I asked Cohen to comment further. Here is his e-mailed response:

These centers/consortia put together people from different institutions with different specialties: structural biologists and immunologists, mainly, but also virologists, field workers, sequencers, and evolutionary biologists. This type of cutting-edge science requires diversity. Look, for example, at the effort to map the emergence of a broadly neutralizing antibody in an individual and the co-evolution of his HIV. Here's the long list of authors on the Nature paper that describes the work:

Hua-Xin Liao, Rebecca Lynch, Tongqing Zhou, Feng Gao, S. Munir Alam, Scott D. Boyd, Andrew Z. Fire, Krishna M. Roskin, Chaim A. Schramm, Zhenhai Zhang, Jiang Zhu, Lawrence Shapiro, NISC Comparative Sequencing Program{James C. Mullikin, S. Gnanakaran, Peter Hraber, Kevin Wiehe, Garnett Kelsoe, Guang Yang, Shi-Mao Xia, David C. Montefiori, Robert Parks, Krissey E. Lloyd, Richard M. Scearce, Kelly A. Soderberg, Myron Cohen, Gift Kamanga, Mark K. Louder, Lillian M. Tran, Yue Chen, Fangping Cai, Sheri Chen, Stephanie Moquin, Xiulian Du, M. Gordon Joyce, Sanjay Srivatsan, Baoshan Zhang, Anqi Zheng, George M. Shaw, Beatrice H. Hahn, Thomas B. Kepler, Bette T. M. Korber, Peter D. Kwong, John R. Mascola & Barton F. Haynes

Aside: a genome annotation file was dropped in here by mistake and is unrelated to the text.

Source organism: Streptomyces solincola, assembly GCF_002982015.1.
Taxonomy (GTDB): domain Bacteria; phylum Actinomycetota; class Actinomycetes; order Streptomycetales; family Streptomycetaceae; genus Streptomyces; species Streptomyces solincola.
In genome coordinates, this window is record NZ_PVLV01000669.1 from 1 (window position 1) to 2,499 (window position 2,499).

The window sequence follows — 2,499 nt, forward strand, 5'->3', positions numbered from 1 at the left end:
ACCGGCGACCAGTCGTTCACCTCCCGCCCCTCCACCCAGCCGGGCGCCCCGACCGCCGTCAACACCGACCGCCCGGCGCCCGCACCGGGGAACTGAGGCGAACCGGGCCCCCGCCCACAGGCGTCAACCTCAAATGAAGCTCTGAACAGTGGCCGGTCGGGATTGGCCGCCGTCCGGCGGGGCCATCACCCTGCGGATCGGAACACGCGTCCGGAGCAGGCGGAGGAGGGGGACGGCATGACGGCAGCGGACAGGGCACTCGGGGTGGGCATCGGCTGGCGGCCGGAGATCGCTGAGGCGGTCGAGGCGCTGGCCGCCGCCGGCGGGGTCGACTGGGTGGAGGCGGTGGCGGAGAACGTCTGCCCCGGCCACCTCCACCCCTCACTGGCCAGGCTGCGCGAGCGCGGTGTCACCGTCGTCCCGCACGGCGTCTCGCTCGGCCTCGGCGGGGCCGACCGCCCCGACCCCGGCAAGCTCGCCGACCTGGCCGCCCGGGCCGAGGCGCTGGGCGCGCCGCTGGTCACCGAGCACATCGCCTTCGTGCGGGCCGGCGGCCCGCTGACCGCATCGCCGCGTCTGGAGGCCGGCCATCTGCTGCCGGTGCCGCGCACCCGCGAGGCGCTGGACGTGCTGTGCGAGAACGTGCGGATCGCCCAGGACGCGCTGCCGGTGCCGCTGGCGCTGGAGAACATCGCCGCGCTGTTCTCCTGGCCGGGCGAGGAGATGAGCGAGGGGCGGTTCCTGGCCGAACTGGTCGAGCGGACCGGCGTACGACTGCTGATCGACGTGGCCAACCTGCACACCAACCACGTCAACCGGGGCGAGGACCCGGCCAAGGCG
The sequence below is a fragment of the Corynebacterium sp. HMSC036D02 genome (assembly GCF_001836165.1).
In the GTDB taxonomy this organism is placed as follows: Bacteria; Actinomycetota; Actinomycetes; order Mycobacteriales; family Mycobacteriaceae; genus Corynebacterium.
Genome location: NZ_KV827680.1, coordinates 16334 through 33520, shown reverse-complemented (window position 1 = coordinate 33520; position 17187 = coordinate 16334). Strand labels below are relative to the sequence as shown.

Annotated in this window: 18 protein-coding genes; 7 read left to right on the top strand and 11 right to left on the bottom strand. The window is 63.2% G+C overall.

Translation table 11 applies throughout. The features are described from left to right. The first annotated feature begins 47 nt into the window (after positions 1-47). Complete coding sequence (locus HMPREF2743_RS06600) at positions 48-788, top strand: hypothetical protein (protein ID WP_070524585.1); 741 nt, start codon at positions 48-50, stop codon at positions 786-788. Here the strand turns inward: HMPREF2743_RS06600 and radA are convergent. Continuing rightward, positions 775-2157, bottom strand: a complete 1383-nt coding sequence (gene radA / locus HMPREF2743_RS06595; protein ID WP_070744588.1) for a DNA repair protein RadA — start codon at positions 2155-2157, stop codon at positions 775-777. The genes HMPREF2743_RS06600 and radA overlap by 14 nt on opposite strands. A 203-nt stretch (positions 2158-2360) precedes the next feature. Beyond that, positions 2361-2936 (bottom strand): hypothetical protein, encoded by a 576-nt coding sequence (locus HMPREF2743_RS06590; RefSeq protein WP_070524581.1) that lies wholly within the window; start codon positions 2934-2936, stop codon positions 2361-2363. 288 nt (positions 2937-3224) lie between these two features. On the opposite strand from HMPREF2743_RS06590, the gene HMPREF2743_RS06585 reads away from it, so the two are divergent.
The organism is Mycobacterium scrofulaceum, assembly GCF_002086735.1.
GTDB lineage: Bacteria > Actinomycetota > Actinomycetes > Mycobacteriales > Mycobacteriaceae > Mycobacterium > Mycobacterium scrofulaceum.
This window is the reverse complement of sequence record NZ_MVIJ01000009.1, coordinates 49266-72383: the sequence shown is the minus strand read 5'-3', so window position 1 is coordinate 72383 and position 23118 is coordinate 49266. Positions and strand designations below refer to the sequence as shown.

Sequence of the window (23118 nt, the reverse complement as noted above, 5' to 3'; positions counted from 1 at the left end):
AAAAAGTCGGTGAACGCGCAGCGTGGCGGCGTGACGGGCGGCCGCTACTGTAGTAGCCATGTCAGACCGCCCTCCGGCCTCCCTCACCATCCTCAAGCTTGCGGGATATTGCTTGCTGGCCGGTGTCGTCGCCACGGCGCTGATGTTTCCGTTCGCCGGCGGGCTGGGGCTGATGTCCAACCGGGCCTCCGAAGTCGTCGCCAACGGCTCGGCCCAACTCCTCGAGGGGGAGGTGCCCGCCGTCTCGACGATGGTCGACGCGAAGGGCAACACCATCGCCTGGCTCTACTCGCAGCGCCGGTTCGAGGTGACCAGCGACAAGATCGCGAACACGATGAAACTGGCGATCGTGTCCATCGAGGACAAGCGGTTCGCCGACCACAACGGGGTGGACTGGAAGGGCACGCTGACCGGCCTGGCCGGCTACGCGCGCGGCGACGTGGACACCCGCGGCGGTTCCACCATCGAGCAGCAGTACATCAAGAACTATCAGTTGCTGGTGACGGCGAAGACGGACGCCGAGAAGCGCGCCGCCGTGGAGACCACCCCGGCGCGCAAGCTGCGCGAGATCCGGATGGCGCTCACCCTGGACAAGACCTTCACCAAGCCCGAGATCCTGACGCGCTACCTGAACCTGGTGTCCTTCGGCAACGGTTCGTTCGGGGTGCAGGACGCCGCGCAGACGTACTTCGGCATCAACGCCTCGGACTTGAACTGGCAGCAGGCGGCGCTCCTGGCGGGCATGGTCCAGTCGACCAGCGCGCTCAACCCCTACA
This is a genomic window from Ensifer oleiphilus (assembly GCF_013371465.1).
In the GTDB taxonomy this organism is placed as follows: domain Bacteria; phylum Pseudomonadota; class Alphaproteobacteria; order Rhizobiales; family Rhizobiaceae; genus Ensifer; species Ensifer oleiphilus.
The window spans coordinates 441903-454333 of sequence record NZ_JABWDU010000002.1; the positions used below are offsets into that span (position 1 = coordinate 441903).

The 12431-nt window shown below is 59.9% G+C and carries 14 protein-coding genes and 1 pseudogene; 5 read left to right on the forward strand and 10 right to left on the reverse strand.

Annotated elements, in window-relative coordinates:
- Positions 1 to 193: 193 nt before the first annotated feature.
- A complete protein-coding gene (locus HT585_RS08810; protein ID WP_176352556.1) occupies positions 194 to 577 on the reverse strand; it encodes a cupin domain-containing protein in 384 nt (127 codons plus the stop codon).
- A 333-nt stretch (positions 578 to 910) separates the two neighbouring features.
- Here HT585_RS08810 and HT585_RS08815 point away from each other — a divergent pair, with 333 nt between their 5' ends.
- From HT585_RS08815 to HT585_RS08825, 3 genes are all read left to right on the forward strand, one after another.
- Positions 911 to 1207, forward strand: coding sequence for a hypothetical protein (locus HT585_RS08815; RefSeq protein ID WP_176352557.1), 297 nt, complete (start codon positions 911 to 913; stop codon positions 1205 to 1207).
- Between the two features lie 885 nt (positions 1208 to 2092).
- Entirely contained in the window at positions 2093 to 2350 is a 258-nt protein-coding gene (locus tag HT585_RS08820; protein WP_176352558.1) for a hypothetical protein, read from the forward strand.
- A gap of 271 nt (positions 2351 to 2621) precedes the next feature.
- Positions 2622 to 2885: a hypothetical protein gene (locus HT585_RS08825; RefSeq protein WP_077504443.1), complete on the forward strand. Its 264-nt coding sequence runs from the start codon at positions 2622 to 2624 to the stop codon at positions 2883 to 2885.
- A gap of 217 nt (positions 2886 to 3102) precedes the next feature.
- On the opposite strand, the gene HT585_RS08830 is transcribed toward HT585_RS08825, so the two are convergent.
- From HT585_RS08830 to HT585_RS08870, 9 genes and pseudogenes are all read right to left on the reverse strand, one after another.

Look at what they did, in bold:

Author Contributions H.-X.L., R.L., T.Z. and F.G. contributed equally to this work. H.-X.L. led production of antibodies and Env proteins, designed assays, analysed data and edited the paper; R.L. generated antibodies and performed assays; T.Z. co-led the structural biology team, performed structural studies, analysed data, and edited the paper; F.G. generated autologous Env sequences and viruses; S.M.A. performed surface plasmon reasonance analysis; S.D.B., A.Z.F., J.C.M. and K.M.R. performed pyrosequencing; C.A.S., Z.Z., J.Z. and L.S. analysed pyrosequences; S.G., P.H., B.T. and M.K. performed antibody and Env sequence analysis, and edited the paper; G.K. and G.Y. performed polyreactivity assays and analysis; S.-M.X. and D.C.M. performed neutralization assays and analysis; R.P., K.E.L. and R.M.S developed and performed ELISAs; K.A.S., M.C. and G.K. performed cohort development, patient recruitment, management and sampling; M.K.L. and L.M.T. performed neutralization assays; Y.C., F.C. and S.C. performed Env cloning and sequencing, S.M., X.D., M.G.J., S.S., B.Z. and A.Z. performed experiments related to crystallization, structure determination, and structural analysis; G.M.S. and B.H.H. generated autologous Env sequences and edited the paper; T.B.K. performed antibody gene sequence analysis and inferred ancestor and intermediate antibodies and edited the paper; P.D.K. co-led the structural biology team and collected and analysed data, and edited the paper; J.R.M. isolated antibodies, designed assays, analysed data, and edited the paper; B.F.H. designed and directed the study, read and interpreted antinuclear antibody assays, analysed data, and wrote and edited the paper.

That's a whole lot of different professionals with different careers.